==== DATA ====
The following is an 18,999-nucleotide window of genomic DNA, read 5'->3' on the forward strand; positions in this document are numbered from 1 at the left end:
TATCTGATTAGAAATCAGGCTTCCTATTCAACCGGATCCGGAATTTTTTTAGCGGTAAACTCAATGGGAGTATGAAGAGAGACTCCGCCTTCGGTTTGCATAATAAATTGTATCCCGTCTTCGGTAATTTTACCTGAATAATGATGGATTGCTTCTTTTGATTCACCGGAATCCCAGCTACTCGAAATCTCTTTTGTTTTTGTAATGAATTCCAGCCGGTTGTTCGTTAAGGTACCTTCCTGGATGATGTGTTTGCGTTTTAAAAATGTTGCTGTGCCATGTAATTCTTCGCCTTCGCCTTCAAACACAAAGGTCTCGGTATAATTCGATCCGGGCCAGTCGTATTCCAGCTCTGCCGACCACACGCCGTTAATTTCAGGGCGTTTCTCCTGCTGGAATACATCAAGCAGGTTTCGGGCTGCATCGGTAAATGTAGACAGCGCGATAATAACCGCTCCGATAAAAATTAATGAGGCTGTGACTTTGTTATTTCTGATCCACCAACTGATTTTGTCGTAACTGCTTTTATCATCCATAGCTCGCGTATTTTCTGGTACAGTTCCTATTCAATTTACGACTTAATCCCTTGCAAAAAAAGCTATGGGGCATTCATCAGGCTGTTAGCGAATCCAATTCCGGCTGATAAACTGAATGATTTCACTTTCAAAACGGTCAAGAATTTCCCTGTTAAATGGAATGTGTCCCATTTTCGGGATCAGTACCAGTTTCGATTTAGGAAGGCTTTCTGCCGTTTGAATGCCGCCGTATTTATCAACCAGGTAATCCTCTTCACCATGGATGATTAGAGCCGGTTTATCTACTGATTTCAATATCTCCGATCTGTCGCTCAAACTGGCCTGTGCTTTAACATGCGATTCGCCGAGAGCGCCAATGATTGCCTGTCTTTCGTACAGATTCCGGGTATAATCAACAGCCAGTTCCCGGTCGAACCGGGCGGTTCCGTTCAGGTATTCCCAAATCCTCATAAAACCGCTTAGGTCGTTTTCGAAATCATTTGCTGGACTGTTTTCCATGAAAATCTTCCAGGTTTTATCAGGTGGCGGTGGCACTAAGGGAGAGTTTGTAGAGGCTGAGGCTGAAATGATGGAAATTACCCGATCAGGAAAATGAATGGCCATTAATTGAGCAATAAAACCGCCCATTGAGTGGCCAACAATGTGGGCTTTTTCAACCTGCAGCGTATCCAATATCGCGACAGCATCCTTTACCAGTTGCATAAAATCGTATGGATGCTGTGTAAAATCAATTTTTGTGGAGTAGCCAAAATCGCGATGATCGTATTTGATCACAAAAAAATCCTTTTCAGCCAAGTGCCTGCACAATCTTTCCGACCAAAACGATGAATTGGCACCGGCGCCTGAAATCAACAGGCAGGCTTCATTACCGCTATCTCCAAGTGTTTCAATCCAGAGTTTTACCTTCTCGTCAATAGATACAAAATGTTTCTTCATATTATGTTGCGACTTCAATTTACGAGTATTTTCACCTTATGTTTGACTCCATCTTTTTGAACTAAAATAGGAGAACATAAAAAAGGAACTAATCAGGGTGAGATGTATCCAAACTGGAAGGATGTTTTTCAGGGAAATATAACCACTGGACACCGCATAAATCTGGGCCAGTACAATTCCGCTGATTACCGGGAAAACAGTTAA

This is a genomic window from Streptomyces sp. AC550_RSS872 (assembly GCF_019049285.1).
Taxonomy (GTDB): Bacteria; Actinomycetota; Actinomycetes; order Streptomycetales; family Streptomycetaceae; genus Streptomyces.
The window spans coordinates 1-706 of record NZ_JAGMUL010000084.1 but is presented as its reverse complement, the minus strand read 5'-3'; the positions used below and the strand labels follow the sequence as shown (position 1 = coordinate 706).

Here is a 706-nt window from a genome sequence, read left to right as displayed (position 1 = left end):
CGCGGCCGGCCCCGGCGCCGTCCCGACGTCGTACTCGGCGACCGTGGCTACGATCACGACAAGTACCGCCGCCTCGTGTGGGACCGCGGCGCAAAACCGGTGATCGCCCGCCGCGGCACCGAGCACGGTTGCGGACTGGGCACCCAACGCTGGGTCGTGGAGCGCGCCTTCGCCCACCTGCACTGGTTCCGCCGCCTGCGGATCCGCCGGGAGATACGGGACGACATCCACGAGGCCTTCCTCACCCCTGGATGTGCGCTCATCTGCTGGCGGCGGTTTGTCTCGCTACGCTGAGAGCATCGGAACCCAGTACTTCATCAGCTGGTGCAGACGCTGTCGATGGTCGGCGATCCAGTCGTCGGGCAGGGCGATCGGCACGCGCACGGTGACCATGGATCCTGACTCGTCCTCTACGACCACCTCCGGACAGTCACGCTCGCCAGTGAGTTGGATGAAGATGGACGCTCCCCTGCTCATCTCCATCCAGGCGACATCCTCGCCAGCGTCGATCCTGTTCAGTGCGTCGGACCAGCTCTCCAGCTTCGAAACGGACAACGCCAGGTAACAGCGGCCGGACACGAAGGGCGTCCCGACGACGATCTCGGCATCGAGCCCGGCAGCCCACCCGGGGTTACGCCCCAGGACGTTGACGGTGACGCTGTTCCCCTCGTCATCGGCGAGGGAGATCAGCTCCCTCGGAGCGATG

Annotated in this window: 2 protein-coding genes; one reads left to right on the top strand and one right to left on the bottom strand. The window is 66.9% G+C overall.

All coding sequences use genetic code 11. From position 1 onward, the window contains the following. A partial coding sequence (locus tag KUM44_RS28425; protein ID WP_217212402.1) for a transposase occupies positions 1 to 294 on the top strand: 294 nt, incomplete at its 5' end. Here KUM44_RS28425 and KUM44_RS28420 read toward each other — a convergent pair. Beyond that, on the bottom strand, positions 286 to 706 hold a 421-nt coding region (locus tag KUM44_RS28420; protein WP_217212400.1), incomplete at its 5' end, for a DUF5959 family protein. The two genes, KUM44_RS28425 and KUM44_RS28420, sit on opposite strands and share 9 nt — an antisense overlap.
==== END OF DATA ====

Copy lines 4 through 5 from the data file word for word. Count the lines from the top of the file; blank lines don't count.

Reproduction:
Taxonomy (GTDB): Bacteria; Actinomycetota; Actinomycetes; order Streptomycetales; family Streptomycetaceae; genus Streptomyces.
The window spans coordinates 1-706 of record NZ_JAGMUL010000084.1 but is presented as its reverse complement, the minus strand read 5'-3'; the positions used below and the strand labels follow the sequence as shown (position 1 = coordinate 706).